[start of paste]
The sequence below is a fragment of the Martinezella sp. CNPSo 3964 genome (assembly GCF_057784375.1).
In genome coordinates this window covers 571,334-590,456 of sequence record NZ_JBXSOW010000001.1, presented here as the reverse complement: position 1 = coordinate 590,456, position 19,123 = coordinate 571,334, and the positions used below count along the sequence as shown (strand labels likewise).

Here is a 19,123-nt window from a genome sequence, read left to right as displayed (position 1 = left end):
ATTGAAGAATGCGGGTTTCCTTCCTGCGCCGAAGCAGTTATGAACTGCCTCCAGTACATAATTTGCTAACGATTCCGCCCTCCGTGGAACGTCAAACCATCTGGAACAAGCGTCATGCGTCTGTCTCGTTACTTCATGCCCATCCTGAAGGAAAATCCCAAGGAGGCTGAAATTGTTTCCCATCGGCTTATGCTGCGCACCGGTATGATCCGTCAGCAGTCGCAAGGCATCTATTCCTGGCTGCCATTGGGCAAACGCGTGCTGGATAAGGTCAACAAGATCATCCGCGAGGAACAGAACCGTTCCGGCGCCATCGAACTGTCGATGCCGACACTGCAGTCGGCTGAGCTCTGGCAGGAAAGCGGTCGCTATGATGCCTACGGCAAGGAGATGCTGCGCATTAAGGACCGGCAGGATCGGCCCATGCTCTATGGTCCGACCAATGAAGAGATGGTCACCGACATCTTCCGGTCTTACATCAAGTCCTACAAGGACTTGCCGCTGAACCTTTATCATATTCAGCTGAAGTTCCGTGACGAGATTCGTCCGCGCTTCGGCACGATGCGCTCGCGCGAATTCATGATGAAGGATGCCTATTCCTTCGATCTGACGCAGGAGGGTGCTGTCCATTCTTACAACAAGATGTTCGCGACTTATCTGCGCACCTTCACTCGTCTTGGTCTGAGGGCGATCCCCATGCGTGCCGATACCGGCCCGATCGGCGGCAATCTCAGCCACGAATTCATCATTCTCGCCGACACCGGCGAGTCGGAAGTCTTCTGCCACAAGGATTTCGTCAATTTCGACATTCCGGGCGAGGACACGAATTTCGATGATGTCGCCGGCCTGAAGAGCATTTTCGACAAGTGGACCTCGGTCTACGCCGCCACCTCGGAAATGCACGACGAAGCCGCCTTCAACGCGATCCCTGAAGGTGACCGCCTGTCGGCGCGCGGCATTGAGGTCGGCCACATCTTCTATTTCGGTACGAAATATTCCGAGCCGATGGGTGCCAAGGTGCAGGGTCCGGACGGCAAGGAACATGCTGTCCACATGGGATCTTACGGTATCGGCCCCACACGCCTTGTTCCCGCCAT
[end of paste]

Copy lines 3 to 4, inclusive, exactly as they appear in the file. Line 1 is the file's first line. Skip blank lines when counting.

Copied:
Here is a 19,123-nt window from a genome sequence, read left to right as displayed (position 1 = left end):
ATTGAAGAATGCGGGTTTCCTTCCTGCGCCGAAGCAGTTATGAACTGCCTCCAGTACATAATTTGCTAACGATTCCGCCCTCCGTGGAACGTCAAACCATCTGGAACAAGCGTCATGCGTCTGTCTCGTTACTTCATGCCCATCCTGAAGGAAAATCCCAAGGAGGCTGAAATTGTTTCCCATCGGCTTATGCTGCGCACCGGTATGATCCGTCAGCAGTCGCAAGGCATCTATTCCTGGCTGCCATTGGGCAAACGCGTGCTGGATAAGGTCAACAAGATCATCCGCGAGGAACAGAACCGTTCCGGCGCCATCGAACTGTCGATGCCGACACTGCAGTCGGCTGAGCTCTGGCAGGAAAGCGGTCGCTATGATGCCTACGGCAAGGAGATGCTGCGCATTAAGGACCGGCAGGATCGGCCCATGCTCTATGGTCCGACCAATGAAGAGATGGTCACCGACATCTTCCGGTCTTACATCAAGTCCTACAAGGACTTGCCGCTGAACCTTTATCATATTCAGCTGAAGTTCCGTGACGAGATTCGTCCGCGCTTCGGCACGATGCGCTCGCGCGAATTCATGATGAAGGATGCCTATTCCTTCGATCTGACGCAGGAGGGTGCTGTCCATTCTTACAACAAGATGTTCGCGACTTATCTGCGCACCTTCACTCGTCTTGGTCTGAGGGCGATCCCCATGCGTGCCGATACCGGCCCGATCGGCGGCAATCTCAGCCACGAATTCATCATTCTCGCCGACACCGGCGAGTCGGAAGTCTTCTGCCACAAGGATTTCGTCAATTTCGACATTCCGGGCGAGGACACGAATTTCGATGATGTCGCCGGCCTGAAGAGCATTTTCGACAAGTGGACCTCGGTCTACGCCGCCACCTCGGAAATGCACGACGAAGCCGCCTTCAACGCGATCCCTGAAGGTGACCGCCTGTCGGCGCGCGGCATTGAGGTCGGCCACATCTTCTATTTCGGTACGAAATATTCCGAGCCGATGGGTGCCAAGGTGCAGGGTCCGGACGGCAAGGAACATGCTGTCCACATGGGATCTTACGGTATCGGCCCCACACGCCTTGTTCCCGCCAT